Tuesday, September 18, 2012

Bringing the slap bracelet back!

We all had a slap bracelet once in our lives... most likely, in our childhood.  Well, the weekend of Sept 7 and 8, me and 11 of my closest friends got to play with one for a little over 27 hours.  How is a slap bracelet SO entertaining that we actually played with it for over a day?  Well, let me explain...

First things first.  What is a slap bracelet (In case you are a loser and never had one)?  A slap bracelet is a bracelet consisting of layered, flexible stainless steel spring bands within a fabric or plastic cover.  The bracelet can be straightened out, creating tension within the springy metal bands:

The straightened bracelet is then slapped against the wearer's forearm, causing the bands to spring back into a curve that wraps around the wrist, securing the bracelet to the wearer:

Now that that's clear, you ask yourself AGAIN: "How can someone (adults) play with one of these for 27 hours?  Well, easy answer: a Relay Race.  Not only are we dumb enough to sign up for a race that covers 188 miles in distance,14,000ft of elevation gain, a poor diet and no sleep, but also we want to slap each other with a bracelet, since the bracelet is our baton.  HOW FUN.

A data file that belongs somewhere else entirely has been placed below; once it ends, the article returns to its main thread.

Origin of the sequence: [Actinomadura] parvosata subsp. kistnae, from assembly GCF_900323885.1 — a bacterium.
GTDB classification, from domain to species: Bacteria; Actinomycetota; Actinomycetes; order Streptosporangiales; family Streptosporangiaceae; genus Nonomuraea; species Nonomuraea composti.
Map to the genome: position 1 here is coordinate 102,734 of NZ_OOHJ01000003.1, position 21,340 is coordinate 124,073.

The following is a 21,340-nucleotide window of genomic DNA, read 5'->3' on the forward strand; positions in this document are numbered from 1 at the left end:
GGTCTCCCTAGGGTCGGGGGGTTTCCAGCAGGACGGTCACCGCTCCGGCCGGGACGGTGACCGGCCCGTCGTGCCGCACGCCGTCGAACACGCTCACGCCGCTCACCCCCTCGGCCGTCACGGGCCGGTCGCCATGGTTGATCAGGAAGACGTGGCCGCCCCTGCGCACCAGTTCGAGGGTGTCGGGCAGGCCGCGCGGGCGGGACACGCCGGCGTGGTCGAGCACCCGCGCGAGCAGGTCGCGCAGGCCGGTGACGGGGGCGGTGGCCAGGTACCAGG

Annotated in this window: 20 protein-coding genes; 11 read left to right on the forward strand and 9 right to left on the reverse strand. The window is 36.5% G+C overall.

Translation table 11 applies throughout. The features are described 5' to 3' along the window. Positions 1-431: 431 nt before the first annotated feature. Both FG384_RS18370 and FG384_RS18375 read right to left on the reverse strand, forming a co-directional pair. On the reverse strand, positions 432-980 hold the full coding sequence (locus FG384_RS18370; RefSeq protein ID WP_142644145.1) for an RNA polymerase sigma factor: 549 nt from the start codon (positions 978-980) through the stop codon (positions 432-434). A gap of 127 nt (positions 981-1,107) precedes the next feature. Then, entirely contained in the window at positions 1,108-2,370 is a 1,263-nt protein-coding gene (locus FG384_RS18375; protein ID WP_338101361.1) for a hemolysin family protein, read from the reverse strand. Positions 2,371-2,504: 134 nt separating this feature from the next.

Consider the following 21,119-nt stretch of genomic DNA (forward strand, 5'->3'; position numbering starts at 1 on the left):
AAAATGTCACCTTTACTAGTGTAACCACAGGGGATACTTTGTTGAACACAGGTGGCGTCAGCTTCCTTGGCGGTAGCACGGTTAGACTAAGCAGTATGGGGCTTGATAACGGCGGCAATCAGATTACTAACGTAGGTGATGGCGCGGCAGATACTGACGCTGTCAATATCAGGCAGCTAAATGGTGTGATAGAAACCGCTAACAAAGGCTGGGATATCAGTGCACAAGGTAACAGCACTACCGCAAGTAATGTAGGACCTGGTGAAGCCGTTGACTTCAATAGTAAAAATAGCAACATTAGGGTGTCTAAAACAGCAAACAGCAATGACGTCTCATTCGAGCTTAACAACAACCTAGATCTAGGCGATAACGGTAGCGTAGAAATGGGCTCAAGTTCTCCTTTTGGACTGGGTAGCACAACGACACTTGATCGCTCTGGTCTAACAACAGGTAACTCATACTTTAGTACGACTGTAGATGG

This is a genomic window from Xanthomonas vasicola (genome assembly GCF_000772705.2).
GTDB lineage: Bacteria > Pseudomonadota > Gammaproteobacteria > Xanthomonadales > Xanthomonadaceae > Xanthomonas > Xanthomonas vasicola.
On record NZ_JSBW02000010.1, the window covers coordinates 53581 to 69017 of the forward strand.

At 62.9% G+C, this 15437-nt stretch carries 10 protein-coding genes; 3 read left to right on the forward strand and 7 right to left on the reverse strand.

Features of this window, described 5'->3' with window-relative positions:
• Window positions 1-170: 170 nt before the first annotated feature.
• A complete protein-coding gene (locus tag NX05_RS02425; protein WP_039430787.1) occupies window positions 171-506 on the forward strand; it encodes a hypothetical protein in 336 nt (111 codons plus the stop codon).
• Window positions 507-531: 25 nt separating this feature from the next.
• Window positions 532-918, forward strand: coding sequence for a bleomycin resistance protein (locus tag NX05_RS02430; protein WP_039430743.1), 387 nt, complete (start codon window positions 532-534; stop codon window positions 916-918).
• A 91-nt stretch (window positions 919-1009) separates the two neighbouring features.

Focusing more on the running part and sorta forgetting about the countless hours I spent organizing my team, here's basically what I remember:

Thursday: Gather 12 people outside our house, drive 2 hours up to the mountains.  Stuff ourselves with delicious carbs and beer and go to bed.  Now, the fun (really?) part.  We woke up early in the morning and 10 of us tried to use the one bathroom available (most of us showering, since that was not going to be an option for the following 48 hours).  We finally got all 12 out the door, we packed the cars and off we go:

Yes, our van HAS to be decorated. 
The start line was quiet, as there was only about 10 teams starting at the same time as us.  Most teams had started earlier... and since we are a bunch of super fast runners, we were stuck starting late and with the challenge of catching up with all the slow pokes.  We had to take this lame safety class (10 min long) and then off we go.

Yep, looks like this team is ready to run!  :)
Long story short, there's 12 runners, 36 legs and we each run 3.  So roughly 8 hours in between each run and somewhere around 4-5 hours of sleep total... So when I say off we go, I mean, one runner starts and from there the slapping begins.  One after the other we pass on the bracelet.

 Ok now... this is me (we all know me):

Hello, my name is Gaby
How was MY race?  Surprisingly good.  I started off with a 9 mile run which also had lots of elevation gain.  The first 1.5 miles were straight up, gaining roughly 600ft.  At elevation, that definitely slowed me down, but once I reached the top, I was able to fly down on the bike path... for a while.  It then started going up again for the last 3 miles and while not steep, it was a flat-looking climb which ended up being a grinding 300ft.  Ran this first leg in 1hr and 27 minutes.

My second leg, the night one, was a pretty familiar one.  In two of the past 3 relays I had done, I had started my long leg at the Wolcott Post Office and ran into Eagle.  This is roughly 12 miles, but this time, Ragnar did a great job dividing the leg and I ran from the Wolcott Post Office and 5 miles west towards Eagle.  I had a very good run averaging 8:35 min/mile which made me very happy.  After this, I was ready to nap.